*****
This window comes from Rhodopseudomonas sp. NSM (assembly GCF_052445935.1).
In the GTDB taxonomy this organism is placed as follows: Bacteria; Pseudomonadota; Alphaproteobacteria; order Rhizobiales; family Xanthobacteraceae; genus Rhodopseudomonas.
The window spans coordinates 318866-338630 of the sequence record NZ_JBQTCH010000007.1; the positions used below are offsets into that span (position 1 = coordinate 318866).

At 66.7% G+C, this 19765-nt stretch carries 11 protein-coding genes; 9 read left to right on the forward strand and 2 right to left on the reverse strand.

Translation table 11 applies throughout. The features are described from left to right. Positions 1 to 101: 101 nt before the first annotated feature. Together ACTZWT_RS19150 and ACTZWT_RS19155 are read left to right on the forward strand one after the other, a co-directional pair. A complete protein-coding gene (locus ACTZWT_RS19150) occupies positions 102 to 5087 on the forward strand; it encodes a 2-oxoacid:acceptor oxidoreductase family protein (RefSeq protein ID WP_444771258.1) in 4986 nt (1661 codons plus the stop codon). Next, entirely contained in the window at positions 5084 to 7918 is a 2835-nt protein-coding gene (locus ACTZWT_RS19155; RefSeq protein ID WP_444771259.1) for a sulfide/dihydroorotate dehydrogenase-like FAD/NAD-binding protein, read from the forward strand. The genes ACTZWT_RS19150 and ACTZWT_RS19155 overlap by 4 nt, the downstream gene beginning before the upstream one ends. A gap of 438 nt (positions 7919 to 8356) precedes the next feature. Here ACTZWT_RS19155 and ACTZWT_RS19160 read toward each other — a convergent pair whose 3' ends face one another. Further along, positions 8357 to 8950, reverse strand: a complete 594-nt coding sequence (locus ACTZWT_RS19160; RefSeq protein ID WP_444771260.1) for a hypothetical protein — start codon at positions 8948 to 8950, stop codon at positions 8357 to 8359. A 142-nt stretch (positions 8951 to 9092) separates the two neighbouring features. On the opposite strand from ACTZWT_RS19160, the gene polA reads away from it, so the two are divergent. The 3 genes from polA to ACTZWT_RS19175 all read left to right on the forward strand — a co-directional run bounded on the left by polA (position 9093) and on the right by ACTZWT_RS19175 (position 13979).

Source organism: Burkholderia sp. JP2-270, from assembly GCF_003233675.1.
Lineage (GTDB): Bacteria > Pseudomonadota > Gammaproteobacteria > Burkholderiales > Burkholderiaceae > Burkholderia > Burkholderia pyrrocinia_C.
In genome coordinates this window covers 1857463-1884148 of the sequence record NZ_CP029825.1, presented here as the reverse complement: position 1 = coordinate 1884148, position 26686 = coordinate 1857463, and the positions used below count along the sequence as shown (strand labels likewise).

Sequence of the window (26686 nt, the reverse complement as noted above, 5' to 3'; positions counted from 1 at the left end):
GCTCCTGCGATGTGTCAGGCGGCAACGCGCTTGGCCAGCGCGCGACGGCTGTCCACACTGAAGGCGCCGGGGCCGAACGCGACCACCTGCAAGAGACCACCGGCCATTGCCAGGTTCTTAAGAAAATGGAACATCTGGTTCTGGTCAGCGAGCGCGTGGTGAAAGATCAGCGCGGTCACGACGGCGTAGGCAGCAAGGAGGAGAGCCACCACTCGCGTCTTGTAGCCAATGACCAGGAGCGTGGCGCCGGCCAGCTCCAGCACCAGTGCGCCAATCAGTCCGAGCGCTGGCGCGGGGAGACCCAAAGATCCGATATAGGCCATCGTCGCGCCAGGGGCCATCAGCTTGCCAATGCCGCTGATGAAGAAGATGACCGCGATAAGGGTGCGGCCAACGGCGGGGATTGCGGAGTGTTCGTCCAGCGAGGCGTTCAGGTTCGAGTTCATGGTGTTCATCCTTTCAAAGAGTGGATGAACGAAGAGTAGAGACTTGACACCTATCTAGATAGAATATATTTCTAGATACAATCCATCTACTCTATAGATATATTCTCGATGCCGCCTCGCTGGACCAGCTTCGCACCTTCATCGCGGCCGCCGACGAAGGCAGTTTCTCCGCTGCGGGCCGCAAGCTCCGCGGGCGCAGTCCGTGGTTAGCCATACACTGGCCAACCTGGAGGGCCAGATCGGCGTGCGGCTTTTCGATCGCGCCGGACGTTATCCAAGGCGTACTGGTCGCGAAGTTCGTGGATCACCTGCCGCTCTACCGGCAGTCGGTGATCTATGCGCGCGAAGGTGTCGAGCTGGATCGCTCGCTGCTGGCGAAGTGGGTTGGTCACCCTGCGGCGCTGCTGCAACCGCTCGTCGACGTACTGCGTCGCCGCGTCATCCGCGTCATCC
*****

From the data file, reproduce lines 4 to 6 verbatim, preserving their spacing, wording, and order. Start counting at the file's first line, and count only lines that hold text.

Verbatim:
At 66.7% G+C, this 19765-nt stretch carries 11 protein-coding genes; 9 read left to right on the forward strand and 2 right to left on the reverse strand.

Translation table 11 applies throughout. The features are described from left to right. Positions 1 to 101: 101 nt before the first annotated feature. Together ACTZWT_RS19150 and ACTZWT_RS19155 are read left to right on the forward strand one after the other, a co-directional pair. A complete protein-coding gene (locus ACTZWT_RS19150) occupies positions 102 to 5087 on the forward strand; it encodes a 2-oxoacid:acceptor oxidoreductase family protein (RefSeq protein ID WP_444771258.1) in 4986 nt (1661 codons plus the stop codon). Next, entirely contained in the window at positions 5084 to 7918 is a 2835-nt protein-coding gene (locus ACTZWT_RS19155; RefSeq protein ID WP_444771259.1) for a sulfide/dihydroorotate dehydrogenase-like FAD/NAD-binding protein, read from the forward strand. The genes ACTZWT_RS19150 and ACTZWT_RS19155 overlap by 4 nt, the downstream gene beginning before the upstream one ends. A gap of 438 nt (positions 7919 to 8356) precedes the next feature. Here ACTZWT_RS19155 and ACTZWT_RS19160 read toward each other — a convergent pair whose 3' ends face one another. Further along, positions 8357 to 8950, reverse strand: a complete 594-nt coding sequence (locus ACTZWT_RS19160; RefSeq protein ID WP_444771260.1) for a hypothetical protein — start codon at positions 8948 to 8950, stop codon at positions 8357 to 8359. A 142-nt stretch (positions 8951 to 9092) separates the two neighbouring features. On the opposite strand from ACTZWT_RS19160, the gene polA reads away from it, so the two are divergent. The 3 genes from polA to ACTZWT_RS19175 all read left to right on the forward strand — a co-directional run bounded on the left by polA (position 9093) and on the right by ACTZWT_RS19175 (position 13979).

Source organism: Burkholderia sp. JP2-270, from assembly GCF_003233675.1.